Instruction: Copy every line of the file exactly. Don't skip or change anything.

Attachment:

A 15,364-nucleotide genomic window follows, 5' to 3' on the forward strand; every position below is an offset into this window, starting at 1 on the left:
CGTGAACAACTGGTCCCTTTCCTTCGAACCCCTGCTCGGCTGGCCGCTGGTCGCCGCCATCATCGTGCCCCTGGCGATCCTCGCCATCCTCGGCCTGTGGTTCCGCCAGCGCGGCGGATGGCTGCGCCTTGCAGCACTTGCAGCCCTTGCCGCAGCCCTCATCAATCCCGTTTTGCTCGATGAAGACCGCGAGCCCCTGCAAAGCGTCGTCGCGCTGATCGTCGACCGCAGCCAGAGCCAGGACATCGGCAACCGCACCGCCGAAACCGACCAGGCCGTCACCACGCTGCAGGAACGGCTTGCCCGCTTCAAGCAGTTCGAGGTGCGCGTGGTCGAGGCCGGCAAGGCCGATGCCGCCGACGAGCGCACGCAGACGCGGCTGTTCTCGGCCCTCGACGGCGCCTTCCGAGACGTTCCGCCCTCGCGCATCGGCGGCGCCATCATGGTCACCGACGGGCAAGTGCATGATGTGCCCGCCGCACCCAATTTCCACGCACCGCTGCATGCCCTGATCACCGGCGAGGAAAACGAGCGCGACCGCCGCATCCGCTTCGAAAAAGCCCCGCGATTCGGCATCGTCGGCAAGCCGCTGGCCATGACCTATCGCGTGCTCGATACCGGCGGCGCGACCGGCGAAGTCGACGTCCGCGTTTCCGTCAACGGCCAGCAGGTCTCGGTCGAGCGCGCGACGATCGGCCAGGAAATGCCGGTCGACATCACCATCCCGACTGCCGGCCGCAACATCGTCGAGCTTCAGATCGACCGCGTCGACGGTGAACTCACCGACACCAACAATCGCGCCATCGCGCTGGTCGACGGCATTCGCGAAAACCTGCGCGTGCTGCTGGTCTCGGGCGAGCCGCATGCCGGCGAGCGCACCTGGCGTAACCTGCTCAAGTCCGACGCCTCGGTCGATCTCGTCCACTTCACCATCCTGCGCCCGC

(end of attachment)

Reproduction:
A 15,364-nucleotide genomic window follows, 5' to 3' on the forward strand; every position below is an offset into this window, starting at 1 on the left:
CGTGAACAACTGGTCCCTTTCCTTCGAACCCCTGCTCGGCTGGCCGCTGGTCGCCGCCATCATCGTGCCCCTGGCGATCCTCGCCATCCTCGGCCTGTGGTTCCGCCAGCGCGGCGGATGGCTGCGCCTTGCAGCACTTGCAGCCCTTGCCGCAGCCCTCATCAATCCCGTTTTGCTCGATGAAGACCGCGAGCCCCTGCAAAGCGTCGTCGCGCTGATCGTCGACCGCAGCCAGAGCCAGGACATCGGCAACCGCACCGCCGAAACCGACCAGGCCGTCACCACGCTGCAGGAACGGCTTGCCCGCTTCAAGCAGTTCGAGGTGCGCGTGGTCGAGGCCGGCAAGGCCGATGCCGCCGACGAGCGCACGCAGACGCGGCTGTTCTCGGCCCTCGACGGCGCCTTCCGAGACGTTCCGCCCTCGCGCATCGGCGGCGCCATCATGGTCACCGACGGGCAAGTGCATGATGTGCCCGCCGCACCCAATTTCCACGCACCGCTGCATGCCCTGATCACCGGCGAGGAAAACGAGCGCGACCGCCGCATCCGCTTCGAAAAAGCCCCGCGATTCGGCATCGTCGGCAAGCCGCTGGCCATGACCTATCGCGTGCTCGATACCGGCGGCGCGACCGGCGAAGTCGACGTCCGCGTTTCCGTCAACGGCCAGCAGGTCTCGGTCGAGCGCGCGACGATCGGCCAGGAAATGCCGGTCGACATCACCATCCCGACTGCCGGCCGCAACATCGTCGAGCTTCAGATCGACCGCGTCGACGGTGAACTCACCGACACCAACAATCGCGCCATCGCGCTGGTCGACGGCATTCGCGAAAACCTGCGCGTGCTGCTGGTCTCGGGCGAGCCGCATGCCGGCGAGCGCACCTGGCGTAACCTGCTCAAGTCCGACGCCTCGGTCGATCTCGTCCACTTCACCATCCTGCGCCCGC